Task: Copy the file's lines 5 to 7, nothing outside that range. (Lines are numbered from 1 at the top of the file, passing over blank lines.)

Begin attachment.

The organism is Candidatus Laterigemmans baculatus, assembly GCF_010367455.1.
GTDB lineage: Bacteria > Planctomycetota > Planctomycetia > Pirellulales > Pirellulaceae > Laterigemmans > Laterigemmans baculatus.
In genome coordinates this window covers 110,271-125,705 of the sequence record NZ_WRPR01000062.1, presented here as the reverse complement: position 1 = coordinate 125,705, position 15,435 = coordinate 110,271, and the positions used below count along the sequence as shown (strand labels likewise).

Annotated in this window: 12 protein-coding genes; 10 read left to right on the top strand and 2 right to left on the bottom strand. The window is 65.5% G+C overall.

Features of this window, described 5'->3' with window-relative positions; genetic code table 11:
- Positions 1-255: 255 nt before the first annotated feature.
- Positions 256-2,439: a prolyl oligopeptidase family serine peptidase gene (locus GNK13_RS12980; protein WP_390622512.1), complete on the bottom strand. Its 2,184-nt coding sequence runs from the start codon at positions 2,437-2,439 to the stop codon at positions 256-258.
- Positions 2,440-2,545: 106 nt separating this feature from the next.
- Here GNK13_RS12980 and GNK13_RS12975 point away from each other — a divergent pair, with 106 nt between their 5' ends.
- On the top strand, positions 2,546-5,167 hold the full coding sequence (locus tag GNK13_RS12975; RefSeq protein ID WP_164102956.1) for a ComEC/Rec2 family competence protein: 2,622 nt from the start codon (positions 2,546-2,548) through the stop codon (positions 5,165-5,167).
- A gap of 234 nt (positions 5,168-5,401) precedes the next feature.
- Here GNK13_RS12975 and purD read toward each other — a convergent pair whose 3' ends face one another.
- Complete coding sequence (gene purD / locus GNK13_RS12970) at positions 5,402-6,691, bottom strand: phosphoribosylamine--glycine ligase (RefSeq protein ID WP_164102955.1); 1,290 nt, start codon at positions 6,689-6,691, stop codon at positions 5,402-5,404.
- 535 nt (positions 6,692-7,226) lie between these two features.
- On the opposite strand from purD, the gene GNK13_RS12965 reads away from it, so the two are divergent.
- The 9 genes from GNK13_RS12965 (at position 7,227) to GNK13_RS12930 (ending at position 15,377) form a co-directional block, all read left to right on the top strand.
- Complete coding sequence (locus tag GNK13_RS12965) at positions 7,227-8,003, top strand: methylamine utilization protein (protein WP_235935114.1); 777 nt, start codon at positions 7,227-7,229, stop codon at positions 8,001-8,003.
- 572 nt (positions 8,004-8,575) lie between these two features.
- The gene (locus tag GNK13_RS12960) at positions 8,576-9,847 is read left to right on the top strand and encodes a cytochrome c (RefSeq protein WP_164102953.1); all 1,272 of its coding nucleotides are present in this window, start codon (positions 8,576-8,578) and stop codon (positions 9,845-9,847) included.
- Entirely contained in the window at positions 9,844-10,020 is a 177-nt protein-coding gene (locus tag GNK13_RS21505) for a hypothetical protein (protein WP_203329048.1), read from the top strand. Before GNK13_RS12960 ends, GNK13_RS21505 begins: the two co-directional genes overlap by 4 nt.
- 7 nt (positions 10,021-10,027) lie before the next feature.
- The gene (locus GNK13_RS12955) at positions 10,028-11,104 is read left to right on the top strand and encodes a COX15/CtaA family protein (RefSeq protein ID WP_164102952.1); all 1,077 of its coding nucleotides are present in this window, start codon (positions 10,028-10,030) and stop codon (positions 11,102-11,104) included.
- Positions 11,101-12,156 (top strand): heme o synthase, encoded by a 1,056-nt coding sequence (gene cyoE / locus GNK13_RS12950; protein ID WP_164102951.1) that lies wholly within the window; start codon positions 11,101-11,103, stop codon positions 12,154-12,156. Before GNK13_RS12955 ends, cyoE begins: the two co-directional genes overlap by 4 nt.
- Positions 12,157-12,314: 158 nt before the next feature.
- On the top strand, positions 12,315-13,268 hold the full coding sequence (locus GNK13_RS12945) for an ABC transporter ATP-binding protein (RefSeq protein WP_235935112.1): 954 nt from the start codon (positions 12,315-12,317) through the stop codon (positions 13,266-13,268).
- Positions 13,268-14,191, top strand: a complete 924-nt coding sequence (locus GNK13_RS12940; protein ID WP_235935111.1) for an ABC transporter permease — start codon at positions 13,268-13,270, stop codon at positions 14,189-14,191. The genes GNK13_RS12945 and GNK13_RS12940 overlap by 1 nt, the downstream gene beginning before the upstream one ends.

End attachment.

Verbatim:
Features of this window, described 5'->3' with window-relative positions; genetic code table 11:
- Positions 1-255: 255 nt before the first annotated feature.
- Positions 256-2,439: a prolyl oligopeptidase family serine peptidase gene (locus GNK13_RS12980; protein WP_390622512.1), complete on the bottom strand. Its 2,184-nt coding sequence runs from the start codon at positions 2,437-2,439 to the stop codon at positions 256-258.